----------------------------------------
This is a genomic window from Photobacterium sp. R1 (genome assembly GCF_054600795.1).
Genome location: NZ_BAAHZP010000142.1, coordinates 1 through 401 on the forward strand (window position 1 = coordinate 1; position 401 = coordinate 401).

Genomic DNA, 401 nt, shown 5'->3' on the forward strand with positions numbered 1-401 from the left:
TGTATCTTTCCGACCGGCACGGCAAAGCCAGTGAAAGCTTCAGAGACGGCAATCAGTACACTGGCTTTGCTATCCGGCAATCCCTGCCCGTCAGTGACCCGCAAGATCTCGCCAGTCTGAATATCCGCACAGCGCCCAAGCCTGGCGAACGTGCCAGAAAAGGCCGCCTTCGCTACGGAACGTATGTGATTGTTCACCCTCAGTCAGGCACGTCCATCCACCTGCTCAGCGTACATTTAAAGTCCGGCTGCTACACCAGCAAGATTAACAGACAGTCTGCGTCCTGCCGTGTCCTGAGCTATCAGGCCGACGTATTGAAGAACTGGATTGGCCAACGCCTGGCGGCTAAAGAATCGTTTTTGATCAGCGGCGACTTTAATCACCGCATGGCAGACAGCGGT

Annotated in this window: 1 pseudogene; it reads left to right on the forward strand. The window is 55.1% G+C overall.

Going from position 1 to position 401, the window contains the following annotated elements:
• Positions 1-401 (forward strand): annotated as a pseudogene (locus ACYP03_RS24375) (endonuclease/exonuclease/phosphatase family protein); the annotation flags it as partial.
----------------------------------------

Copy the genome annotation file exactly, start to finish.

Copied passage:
This is a genomic window from Photobacterium sp. R1 (genome assembly GCF_054600795.1).
Genome location: NZ_BAAHZP010000142.1, coordinates 1 through 401 on the forward strand (window position 1 = coordinate 1; position 401 = coordinate 401).

Genomic DNA, 401 nt, shown 5'->3' on the forward strand with positions numbered 1-401 from the left:
TGTATCTTTCCGACCGGCACGGCAAAGCCAGTGAAAGCTTCAGAGACGGCAATCAGTACACTGGCTTTGCTATCCGGCAATCCCTGCCCGTCAGTGACCCGCAAGATCTCGCCAGTCTGAATATCCGCACAGCGCCCAAGCCTGGCGAACGTGCCAGAAAAGGCCGCCTTCGCTACGGAACGTATGTGATTGTTCACCCTCAGTCAGGCACGTCCATCCACCTGCTCAGCGTACATTTAAAGTCCGGCTGCTACACCAGCAAGATTAACAGACAGTCTGCGTCCTGCCGTGTCCTGAGCTATCAGGCCGACGTATTGAAGAACTGGATTGGCCAACGCCTGGCGGCTAAAGAATCGTTTTTGATCAGCGGCGACTTTAATCACCGCATGGCAGACAGCGGT

Annotated in this window: 1 pseudogene; it reads left to right on the forward strand. The window is 55.1% G+C overall.

Going from position 1 to position 401, the window contains the following annotated elements:
• Positions 1-401 (forward strand): annotated as a pseudogene (locus ACYP03_RS24375) (endonuclease/exonuclease/phosphatase family protein); the annotation flags it as partial.